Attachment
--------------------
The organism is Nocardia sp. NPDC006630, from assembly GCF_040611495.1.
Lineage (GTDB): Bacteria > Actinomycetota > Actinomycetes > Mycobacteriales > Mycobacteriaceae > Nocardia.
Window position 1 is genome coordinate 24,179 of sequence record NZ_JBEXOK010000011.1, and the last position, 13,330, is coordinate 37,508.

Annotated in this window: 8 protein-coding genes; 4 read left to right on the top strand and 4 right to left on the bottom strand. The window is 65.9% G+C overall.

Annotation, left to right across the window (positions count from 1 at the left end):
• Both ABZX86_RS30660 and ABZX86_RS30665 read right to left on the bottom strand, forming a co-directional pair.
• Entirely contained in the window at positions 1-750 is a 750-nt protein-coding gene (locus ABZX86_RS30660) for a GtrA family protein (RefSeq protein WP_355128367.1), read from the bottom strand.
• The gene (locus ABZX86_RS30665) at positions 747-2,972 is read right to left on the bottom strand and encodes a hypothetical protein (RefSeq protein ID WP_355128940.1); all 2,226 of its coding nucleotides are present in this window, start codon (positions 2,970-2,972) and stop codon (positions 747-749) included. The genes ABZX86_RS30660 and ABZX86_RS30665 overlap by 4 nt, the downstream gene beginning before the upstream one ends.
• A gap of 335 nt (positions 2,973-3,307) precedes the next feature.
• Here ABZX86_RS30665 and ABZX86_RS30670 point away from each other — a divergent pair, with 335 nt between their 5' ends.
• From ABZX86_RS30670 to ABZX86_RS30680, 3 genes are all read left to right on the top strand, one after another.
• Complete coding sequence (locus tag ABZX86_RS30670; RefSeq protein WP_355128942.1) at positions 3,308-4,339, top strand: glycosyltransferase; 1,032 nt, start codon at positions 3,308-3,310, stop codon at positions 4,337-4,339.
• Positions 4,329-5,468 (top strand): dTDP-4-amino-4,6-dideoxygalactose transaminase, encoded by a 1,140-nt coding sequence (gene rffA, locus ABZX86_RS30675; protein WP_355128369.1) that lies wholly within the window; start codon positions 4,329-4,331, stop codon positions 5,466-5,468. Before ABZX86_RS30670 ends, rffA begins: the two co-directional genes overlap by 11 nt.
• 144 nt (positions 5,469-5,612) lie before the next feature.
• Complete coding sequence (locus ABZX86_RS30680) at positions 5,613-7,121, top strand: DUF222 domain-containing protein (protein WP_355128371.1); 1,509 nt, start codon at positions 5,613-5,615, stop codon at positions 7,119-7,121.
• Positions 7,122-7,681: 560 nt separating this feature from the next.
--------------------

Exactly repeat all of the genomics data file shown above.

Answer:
The organism is Nocardia sp. NPDC006630, from assembly GCF_040611495.1.
Lineage (GTDB): Bacteria > Actinomycetota > Actinomycetes > Mycobacteriales > Mycobacteriaceae > Nocardia.
Window position 1 is genome coordinate 24,179 of sequence record NZ_JBEXOK010000011.1, and the last position, 13,330, is coordinate 37,508.

Annotated in this window: 8 protein-coding genes; 4 read left to right on the top strand and 4 right to left on the bottom strand. The window is 65.9% G+C overall.

Annotation, left to right across the window (positions count from 1 at the left end):
• Both ABZX86_RS30660 and ABZX86_RS30665 read right to left on the bottom strand, forming a co-directional pair.
• Entirely contained in the window at positions 1-750 is a 750-nt protein-coding gene (locus ABZX86_RS30660) for a GtrA family protein (RefSeq protein WP_355128367.1), read from the bottom strand.
• The gene (locus ABZX86_RS30665) at positions 747-2,972 is read right to left on the bottom strand and encodes a hypothetical protein (RefSeq protein ID WP_355128940.1); all 2,226 of its coding nucleotides are present in this window, start codon (positions 2,970-2,972) and stop codon (positions 747-749) included. The genes ABZX86_RS30660 and ABZX86_RS30665 overlap by 4 nt, the downstream gene beginning before the upstream one ends.
• A gap of 335 nt (positions 2,973-3,307) precedes the next feature.
• Here ABZX86_RS30665 and ABZX86_RS30670 point away from each other — a divergent pair, with 335 nt between their 5' ends.
• From ABZX86_RS30670 to ABZX86_RS30680, 3 genes are all read left to right on the top strand, one after another.
• Complete coding sequence (locus tag ABZX86_RS30670; RefSeq protein WP_355128942.1) at positions 3,308-4,339, top strand: glycosyltransferase; 1,032 nt, start codon at positions 3,308-3,310, stop codon at positions 4,337-4,339.
• Positions 4,329-5,468 (top strand): dTDP-4-amino-4,6-dideoxygalactose transaminase, encoded by a 1,140-nt coding sequence (gene rffA, locus ABZX86_RS30675; protein WP_355128369.1) that lies wholly within the window; start codon positions 4,329-4,331, stop codon positions 5,466-5,468. Before ABZX86_RS30670 ends, rffA begins: the two co-directional genes overlap by 11 nt.
• 144 nt (positions 5,469-5,612) lie before the next feature.
• Complete coding sequence (locus ABZX86_RS30680) at positions 5,613-7,121, top strand: DUF222 domain-containing protein (protein WP_355128371.1); 1,509 nt, start codon at positions 5,613-5,615, stop codon at positions 7,119-7,121.
• Positions 7,122-7,681: 560 nt separating this feature from the next.